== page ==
Of course, Parker was also misunderstood and dismissed when his frenetic, almost incomprehensibly advanced alto saxophone assault began to cause scales to drop from audiences’ eyes — if not their ears. Like any genuine iconoclasts of the avant garde, Parker and Coleman were not being new for newness sake; they had to fully grasp and master the idiom before they could transcend it. Tellingly, what was revolutionary and almost confrontational, then, seems rather tame and entirely sensible, now. Of course, it didn’t take 50 years for Coleman to resonate: he not only found his audience, John Coltrane –the all-time heavyweight champion– embraced his compatriot. He endorsed, and, crucially, he imitated. The Book of Revelation that Coltrane’s mid-’60s Impulse recordings comprise did, in many respects, grow directly out of the opening salvo fired by Coleman in ’59.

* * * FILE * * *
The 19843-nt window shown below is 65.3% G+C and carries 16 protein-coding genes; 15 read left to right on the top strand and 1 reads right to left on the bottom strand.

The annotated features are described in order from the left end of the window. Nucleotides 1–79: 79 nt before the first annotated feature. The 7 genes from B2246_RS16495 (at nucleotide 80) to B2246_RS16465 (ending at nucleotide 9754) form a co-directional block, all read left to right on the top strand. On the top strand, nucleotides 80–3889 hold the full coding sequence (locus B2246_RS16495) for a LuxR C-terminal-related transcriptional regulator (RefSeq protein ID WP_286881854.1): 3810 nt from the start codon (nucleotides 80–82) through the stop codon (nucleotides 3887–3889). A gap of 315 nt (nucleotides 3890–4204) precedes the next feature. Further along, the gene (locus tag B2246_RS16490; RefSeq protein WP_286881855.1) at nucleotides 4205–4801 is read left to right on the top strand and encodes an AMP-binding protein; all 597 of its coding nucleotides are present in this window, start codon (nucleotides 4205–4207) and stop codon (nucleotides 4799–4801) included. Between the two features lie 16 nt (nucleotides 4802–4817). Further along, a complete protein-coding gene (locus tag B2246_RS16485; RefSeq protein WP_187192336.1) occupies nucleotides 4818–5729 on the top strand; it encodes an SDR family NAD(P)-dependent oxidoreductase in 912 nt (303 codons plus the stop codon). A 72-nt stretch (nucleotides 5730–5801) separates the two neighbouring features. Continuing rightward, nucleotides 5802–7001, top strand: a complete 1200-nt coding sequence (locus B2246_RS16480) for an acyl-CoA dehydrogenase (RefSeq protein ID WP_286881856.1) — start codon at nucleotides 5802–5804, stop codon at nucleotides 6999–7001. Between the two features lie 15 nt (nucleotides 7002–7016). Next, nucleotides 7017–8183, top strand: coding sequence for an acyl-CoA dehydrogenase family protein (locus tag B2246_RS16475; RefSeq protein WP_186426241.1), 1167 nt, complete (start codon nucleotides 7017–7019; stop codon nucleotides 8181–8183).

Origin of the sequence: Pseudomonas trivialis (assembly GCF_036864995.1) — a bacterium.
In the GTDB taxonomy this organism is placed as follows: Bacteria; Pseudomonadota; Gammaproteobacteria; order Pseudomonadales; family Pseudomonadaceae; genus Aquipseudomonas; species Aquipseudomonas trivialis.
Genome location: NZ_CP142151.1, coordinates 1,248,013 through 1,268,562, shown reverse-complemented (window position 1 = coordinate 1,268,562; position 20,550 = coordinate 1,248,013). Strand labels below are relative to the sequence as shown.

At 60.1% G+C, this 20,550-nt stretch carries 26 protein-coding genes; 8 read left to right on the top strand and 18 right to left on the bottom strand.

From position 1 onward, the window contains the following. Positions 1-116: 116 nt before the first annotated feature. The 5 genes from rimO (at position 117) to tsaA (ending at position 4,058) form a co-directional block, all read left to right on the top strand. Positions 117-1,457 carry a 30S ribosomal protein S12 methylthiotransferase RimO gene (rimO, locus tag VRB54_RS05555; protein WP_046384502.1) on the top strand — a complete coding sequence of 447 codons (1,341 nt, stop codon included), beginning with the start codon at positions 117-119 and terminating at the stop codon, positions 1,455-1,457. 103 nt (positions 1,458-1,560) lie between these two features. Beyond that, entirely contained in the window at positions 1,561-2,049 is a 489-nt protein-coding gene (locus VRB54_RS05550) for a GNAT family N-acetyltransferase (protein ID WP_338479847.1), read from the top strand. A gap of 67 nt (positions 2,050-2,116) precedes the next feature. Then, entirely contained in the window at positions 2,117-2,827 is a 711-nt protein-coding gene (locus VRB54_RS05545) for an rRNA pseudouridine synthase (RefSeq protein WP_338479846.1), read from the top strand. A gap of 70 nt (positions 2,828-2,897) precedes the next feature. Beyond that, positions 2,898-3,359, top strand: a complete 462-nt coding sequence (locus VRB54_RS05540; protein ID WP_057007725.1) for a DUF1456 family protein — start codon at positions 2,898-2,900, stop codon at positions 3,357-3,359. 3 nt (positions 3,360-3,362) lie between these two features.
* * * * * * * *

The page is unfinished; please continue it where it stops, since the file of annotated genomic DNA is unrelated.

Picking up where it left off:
Flash forward ten years. Miles Davis was once again at the vanguard, nonchalantly picking up the baton dropped when free-jazz avatars Eric Dolphy and John Coltrane had their comet-like lives come crashing, way prematurely, to earth. By ’69, Miles had “plugged in”, augmented his quintet and went about the inconsequential task of changing music (again). To say that his endeavors were met with similar resistance as those of Coleman a decade before is putting it mildly. Indeed, while Ornette was eventually recognized, even lionized (witness his most-deserved 2007 Pulitzer for the masterful Sound Grammar ), the work Miles did in the late ’60s and early ’70s was met with a combination of incredulity, indifference and outright hostility (it also was warmly embraced by people with the ears to hear it). Much more on this era and the culmination of his experimentations which resulted in Bitches Brew, very shortly (stay tuned).